04/08/20 – Level 1 Fire Restrictions are now in place for western Boulder County. View the flyer and map for more details.

Mitigation

mitigation: activities designed to minimize the losses from disaster

Forest Mitigation

Disaster mitigation measures are those that eliminate or reduce the impacts and risks of hazards through proactive measures taken before an emergency or disaster occurs. The primary types of mitigation actions to reduce long-term vulnerability are local plans and regulations, structural projects, natural systems protection, and education programs. Examples of mitigation measures include:

  • Adoption and enforcement of land use and zoning practices
  • Implementing and enforcing building codes
  • Flood plain mapping
  • Reinforced tornado safe rooms
  • Burying of electrical cables to prevent risk of damage
  • Forest management
  • Insurance programs

Successful mitigation efforts require that we all understand our local hazards and be proactive in lowering our risk of being impacted.

Wildfire Partners

Wildfire partners Logo The Boulder Office of Emergency Management supports the Wildfire Partners program that supports Boulder County homeowners living in the wildland urban interface with wildfire mitigation resources.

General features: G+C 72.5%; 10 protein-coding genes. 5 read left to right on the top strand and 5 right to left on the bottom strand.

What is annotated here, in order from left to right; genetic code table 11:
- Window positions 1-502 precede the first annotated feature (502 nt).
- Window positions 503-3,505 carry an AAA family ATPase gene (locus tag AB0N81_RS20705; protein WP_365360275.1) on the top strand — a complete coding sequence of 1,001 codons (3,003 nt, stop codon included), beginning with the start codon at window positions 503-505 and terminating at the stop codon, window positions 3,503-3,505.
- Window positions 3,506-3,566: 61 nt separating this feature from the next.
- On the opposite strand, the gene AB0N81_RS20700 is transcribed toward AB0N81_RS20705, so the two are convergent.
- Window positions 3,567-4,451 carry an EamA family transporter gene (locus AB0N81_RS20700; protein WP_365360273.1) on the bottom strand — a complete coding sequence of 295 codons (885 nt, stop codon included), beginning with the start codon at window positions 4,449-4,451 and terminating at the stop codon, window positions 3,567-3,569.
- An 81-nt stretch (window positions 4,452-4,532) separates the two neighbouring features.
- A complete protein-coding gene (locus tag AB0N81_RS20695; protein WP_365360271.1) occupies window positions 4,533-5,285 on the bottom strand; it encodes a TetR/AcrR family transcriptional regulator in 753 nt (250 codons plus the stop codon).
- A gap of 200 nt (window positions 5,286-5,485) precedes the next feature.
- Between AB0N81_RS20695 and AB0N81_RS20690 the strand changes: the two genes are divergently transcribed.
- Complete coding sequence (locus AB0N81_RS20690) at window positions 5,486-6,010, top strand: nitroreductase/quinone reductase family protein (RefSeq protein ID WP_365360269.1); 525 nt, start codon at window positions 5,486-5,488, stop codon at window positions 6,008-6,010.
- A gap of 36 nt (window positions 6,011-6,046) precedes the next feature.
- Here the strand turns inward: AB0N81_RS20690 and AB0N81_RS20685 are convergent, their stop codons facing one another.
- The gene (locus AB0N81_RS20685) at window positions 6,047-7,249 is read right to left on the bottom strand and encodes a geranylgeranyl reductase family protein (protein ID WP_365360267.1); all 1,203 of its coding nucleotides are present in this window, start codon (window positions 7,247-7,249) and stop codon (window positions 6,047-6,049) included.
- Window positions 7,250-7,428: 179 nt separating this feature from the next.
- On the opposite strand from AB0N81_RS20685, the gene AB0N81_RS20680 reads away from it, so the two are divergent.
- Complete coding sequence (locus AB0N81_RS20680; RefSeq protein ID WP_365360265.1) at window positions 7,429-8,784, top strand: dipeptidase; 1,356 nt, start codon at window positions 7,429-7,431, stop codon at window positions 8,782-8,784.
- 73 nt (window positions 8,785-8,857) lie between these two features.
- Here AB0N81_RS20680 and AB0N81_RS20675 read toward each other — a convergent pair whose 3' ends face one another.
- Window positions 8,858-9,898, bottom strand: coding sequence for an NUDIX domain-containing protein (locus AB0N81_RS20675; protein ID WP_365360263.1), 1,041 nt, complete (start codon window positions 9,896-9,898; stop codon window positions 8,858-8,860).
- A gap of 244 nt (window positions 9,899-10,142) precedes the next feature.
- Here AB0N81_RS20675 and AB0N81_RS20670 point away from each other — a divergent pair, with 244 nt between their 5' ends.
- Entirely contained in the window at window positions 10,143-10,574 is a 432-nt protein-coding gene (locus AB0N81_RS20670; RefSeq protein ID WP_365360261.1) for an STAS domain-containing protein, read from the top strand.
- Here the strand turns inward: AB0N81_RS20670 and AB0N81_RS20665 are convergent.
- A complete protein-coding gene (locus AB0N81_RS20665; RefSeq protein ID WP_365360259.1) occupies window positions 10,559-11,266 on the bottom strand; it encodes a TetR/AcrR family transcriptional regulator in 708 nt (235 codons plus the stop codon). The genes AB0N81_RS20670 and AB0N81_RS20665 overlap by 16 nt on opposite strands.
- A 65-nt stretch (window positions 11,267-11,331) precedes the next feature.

City of Boulder Wildfire Home Assessment

Wildfire Home Assessment Program Boulder Fire-Rescue (BFR) is rolling out a new Wildfire Home Assessment Project that aims to conduct an assessment of each home within the Wildland Urban Interface (WUI) boundary of the City of Boulder. The initial curbside assessment will be conducted by uniformed BFR personnel during business hours from the viewpoint of the street, sidewalk or public property, and will not access private property. The curbside assessments are designed to capture a general impression of how well each home is prepared for a wildfire event. Learn more about the Wildfire Home Assessment Project

Boulder County Multi-Hazard Mitigation Plan

Boulder County’s Multi-Hazard Mitigation Plan identifies the hazards that threaten our communities, evaluates the risks from those hazards, and outlines a strategy to reduce or eliminate that risk. The state and federal governments require communities to complete a hazard mitigation plan and update it every five years in order to be eligible for certain types of disaster assistance and recovery funding.